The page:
In 1525 the Portuguese embassy that had arrived in Ndongo 5 years earlier was detained by Afonso, ostensibly, to protect them. It was soon after this that he sent his now famous letter to the Portuguese king complaining about the Portuguese traders' subversive activities among his vassals and that they were seizing “our natives, sons of the land and the sons of our noblemen and vassals and our relatives.” This complaint has often been misinterpreted by some scholars who see Afonso as a forerunner to the anti-colonial African leaders of the 19th century, but this interpretation bestows on Afonso a motive and sense of purpose which he would have had difficulty in recognizing, as Kongo was not a Portuguese colony, nor would Portuguese attempt any colonial invasions in central Africa until 1571. Afonso's letter was instead intended to assert Kongo's claim over Ndongo inorder to control the latter's foreign relations by directing Portuguese activities to Ndongo solely through Kongo. Afonso and his successor Diogo's attempt at controlling Ndogo's politics were fruitless, even after Diogo's campaigns to pacify Luanda included Portuguese traders among the war captives he took back in 1548 and 1549.5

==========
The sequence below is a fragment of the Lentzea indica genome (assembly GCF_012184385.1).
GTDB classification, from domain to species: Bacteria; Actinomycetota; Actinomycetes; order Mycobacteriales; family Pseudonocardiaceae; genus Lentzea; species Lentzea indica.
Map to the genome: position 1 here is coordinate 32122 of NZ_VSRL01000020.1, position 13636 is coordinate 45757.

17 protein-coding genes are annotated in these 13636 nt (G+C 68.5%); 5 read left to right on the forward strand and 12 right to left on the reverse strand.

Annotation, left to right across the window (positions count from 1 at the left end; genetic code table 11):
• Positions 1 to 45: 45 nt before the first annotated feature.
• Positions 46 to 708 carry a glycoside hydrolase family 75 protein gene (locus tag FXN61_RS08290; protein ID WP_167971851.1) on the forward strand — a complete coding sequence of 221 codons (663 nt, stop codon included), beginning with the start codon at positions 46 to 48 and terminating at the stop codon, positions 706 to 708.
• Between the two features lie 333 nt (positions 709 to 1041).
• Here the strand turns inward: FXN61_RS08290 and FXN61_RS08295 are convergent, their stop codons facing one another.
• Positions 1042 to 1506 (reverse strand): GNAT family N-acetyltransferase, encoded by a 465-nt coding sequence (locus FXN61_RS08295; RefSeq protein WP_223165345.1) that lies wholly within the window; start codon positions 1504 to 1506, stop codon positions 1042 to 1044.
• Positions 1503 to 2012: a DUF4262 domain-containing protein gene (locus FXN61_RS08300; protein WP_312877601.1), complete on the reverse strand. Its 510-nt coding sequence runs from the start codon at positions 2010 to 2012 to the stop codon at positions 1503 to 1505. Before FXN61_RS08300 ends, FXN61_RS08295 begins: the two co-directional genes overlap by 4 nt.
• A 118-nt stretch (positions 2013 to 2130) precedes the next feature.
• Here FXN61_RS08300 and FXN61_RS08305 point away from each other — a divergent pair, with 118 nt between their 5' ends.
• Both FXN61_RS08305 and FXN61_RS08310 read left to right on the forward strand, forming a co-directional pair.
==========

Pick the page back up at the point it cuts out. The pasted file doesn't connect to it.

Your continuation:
Undeterred, Ndongo's king Kiluanje sent another embassy to Portugal in 1549 for religious and political reasons, as well as to sever Kongo's claim over the coastal region adjacent to it but the mission was detained for 9 years in Sao Tome, the response mission arrived in 1560 to find that King Kiluanje had been replaced by Ndambe (r.1556–1561), and later by Ngola Kiluanje kia Ndambe (r.1561–1575).6 The mission however, only consisted of priests and thus didn't achieve all that Kiluanje hoped for but king Ngola Kiluanje kia Ndambe nevertheless hosted it generously. Diogo's successor Bernardo sent Ngola Kiluanje kia Ndambe a letter in 1562 warning him that the Portuguese were only there “to see if Ndongo had silver or gold in order for the King of Portugal to take the land” and that only he (Diogo) should be incharge of of trade with them. Despite the clearly selfish motive of the warning, Ngola Kiluanje kia Ndambe heeded Diogo's advice as the religious mission was of little use to him, he detained and later expelled the Portuguese, save for a few priests. He continued expanding the kingdom westwards to the Atlantic, and southwards to the Benguela kingdom, which he conquered in 1563 although his successors had lost it by 1586. By this time, Matamba had fully broken off from Kongo in 1560 but its relationship with Ndongo was unclear.7